Two recently published meta-analyses indicated that chondroitin may be superior to placebo in reducing the pain of osteoarthritis.8,12 [Reference 12—Evidence level A, meta-analysis] One of these analyses8 cautioned that study results may have been exaggerated by publication bias related to the manufacturer’s sponsorship. The second meta-analysis12 found chondroitin to be superior to placebo in reducing the painful symptoms of osteoarthritis, but researchers cautioned that trials with larger cohorts of patients and over longer periods must be conducted to substantiate these claims. However, these studies suggest that chondroitin improves the symptoms of osteoarthritis.
Comparison of chondroitin with NSAIDs has shown that patients with osteoarthritis have fewer gastrointestinal side effects with chondroitin. Chondroitin is well tolerated; it appears to have a slower onset of action but to work longer than NSAIDS.13 Overall, chondroitin may offer a safe alternative in the treatment of the symptoms of osteoarthritis. The usual dosing schedule for chondroitin is 1,200 mg per day in three divided doses (Table 1). As with glucosamine, research indicates that the supplement must be taken for at least one month before any symptom relief occurs.8
The use of glucosamine and chondroitin together for the treatment of osteoarthritis has become extremely popular; however, there is little evidence that this combination is any more effective than either supplement alone.14 A randomized, double-blind, placebo-controlled trial15 studied the effect of a combination of glucosamine, chondroitin, and manganese ascorbate on osteoarthritis of the knee and lower back. The combination was given for 16 weeks to 34 men in the United States Navy. A significant improvement was found in subjects who had knee symptoms but not in those with low back symptoms. No significant side effects were reported.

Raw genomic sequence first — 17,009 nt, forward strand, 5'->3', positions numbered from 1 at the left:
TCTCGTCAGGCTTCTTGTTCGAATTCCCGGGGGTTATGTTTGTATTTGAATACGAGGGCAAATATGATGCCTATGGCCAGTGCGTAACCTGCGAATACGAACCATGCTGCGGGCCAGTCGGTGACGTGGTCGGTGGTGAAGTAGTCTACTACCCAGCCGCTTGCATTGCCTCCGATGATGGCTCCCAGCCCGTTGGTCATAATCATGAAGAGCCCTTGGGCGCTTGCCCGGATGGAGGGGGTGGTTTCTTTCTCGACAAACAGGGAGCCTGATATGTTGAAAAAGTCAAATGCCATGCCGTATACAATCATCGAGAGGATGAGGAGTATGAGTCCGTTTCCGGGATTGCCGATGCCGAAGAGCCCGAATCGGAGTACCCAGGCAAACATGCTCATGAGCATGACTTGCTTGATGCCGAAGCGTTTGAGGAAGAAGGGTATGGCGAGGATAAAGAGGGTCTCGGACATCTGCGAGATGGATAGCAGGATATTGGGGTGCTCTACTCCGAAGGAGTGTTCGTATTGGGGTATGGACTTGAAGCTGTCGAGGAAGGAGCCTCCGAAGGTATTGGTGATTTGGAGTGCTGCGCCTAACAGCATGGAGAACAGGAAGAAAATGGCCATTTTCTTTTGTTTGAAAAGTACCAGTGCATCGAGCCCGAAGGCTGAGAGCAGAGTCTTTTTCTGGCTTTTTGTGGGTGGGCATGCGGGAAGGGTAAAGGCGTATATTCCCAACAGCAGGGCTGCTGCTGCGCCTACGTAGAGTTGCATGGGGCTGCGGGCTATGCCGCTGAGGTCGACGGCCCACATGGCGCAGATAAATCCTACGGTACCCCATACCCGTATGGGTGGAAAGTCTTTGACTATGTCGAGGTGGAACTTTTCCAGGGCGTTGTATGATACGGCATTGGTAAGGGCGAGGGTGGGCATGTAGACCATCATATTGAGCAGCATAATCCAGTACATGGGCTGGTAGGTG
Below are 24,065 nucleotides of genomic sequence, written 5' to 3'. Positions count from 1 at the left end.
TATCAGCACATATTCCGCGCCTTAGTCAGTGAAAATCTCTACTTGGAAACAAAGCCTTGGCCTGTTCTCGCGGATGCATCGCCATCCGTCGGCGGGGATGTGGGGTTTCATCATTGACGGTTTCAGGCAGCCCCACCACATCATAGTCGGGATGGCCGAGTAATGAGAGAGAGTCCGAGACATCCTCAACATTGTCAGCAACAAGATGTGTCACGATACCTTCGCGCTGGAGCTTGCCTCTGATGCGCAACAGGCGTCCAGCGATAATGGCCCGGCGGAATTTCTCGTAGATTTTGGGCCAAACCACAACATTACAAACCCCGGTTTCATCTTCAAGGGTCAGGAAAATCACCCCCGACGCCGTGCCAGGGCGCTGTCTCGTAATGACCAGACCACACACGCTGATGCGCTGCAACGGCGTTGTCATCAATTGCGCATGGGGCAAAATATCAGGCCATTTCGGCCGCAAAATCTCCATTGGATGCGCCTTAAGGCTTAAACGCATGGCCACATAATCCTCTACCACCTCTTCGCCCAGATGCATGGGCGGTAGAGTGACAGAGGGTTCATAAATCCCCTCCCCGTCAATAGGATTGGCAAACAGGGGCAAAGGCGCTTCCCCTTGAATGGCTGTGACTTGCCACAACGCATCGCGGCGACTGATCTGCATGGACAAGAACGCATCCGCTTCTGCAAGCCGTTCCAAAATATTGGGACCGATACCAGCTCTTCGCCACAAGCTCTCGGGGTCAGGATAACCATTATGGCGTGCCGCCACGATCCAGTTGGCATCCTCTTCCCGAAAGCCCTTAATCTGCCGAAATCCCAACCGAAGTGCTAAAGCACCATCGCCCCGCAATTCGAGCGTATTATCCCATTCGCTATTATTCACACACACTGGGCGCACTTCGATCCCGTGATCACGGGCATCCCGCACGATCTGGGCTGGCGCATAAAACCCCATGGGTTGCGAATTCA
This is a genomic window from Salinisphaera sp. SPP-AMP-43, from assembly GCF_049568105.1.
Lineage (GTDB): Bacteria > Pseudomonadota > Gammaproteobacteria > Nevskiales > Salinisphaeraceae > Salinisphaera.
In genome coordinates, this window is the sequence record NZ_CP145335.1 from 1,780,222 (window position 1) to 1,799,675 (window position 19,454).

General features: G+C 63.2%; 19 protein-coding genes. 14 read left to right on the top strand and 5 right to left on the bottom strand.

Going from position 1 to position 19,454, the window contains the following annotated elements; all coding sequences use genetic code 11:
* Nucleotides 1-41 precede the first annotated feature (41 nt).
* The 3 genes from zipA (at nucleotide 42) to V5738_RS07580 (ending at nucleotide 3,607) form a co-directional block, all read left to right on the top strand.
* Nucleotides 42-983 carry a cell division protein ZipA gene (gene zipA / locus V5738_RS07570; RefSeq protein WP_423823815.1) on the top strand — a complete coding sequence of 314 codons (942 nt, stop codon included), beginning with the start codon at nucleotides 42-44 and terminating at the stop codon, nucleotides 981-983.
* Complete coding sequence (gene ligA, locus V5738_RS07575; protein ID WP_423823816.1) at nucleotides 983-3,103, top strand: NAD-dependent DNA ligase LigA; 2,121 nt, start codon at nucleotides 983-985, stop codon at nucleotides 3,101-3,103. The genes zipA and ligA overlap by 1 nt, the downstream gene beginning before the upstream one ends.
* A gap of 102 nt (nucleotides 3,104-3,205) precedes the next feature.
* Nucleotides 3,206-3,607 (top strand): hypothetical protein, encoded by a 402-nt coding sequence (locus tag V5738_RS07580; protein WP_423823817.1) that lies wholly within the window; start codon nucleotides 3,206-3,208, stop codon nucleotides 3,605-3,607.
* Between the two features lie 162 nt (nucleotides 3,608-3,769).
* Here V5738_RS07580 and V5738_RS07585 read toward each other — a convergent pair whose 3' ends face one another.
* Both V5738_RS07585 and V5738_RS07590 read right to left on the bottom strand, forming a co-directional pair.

Currently, the National Center for Complementary and Alternative Medicine (NCCAM), which is part of the NIH, is conducting the Glucosamine/Chondroitin Arthritis Intervention Trial (GAIT), which will compare the efficacy of glucosamine, chondroitin, a glucosamine/chondroitin combination, a cyclo-oxygenase-2 (COX-2) inhibitor (celecoxib), and placebo in the treatment of knee pain associated with osteoarthritis.